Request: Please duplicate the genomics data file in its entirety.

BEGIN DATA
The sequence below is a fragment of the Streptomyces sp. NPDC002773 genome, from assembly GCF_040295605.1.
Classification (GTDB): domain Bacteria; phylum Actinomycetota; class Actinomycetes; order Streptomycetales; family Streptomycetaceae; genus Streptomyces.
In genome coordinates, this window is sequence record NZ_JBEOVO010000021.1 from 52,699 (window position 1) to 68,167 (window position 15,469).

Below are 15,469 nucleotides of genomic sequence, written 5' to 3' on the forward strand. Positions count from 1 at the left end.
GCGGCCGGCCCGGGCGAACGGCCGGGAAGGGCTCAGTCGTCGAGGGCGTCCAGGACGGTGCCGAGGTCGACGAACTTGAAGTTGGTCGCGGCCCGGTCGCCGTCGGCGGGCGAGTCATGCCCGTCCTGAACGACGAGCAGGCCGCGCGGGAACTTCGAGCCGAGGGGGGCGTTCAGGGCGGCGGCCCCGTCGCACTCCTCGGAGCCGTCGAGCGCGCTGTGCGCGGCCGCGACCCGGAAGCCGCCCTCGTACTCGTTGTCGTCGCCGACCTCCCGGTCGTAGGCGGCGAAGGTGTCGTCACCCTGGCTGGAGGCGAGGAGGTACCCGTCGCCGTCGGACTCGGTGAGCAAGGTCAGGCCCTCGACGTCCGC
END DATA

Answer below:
The sequence below is a fragment of the Streptomyces sp. NPDC002773 genome, from assembly GCF_040295605.1.
Classification (GTDB): domain Bacteria; phylum Actinomycetota; class Actinomycetes; order Streptomycetales; family Streptomycetaceae; genus Streptomyces.
In genome coordinates, this window is sequence record NZ_JBEOVO010000021.1 from 52,699 (window position 1) to 68,167 (window position 15,469).

Below are 15,469 nucleotides of genomic sequence, written 5' to 3' on the forward strand. Positions count from 1 at the left end.
GCGGCCGGCCCGGGCGAACGGCCGGGAAGGGCTCAGTCGTCGAGGGCGTCCAGGACGGTGCCGAGGTCGACGAACTTGAAGTTGGTCGCGGCCCGGTCGCCGTCGGCGGGCGAGTCATGCCCGTCCTGAACGACGAGCAGGCCGCGCGGGAACTTCGAGCCGAGGGGGGCGTTCAGGGCGGCGGCCCCGTCGCACTCCTCGGAGCCGTCGAGCGCGCTGTGCGCGGCCGCGACCCGGAAGCCGCCCTCGTACTCGTTGTCGTCGCCGACCTCCCGGTCGTAGGCGGCGAAGGTGTCGTCACCCTGGCTGGAGGCGAGGAGGTACCCGTCGCCGTCGGACTCGGTGAGCAAGGTCAGGCCCTCGACGTCCGC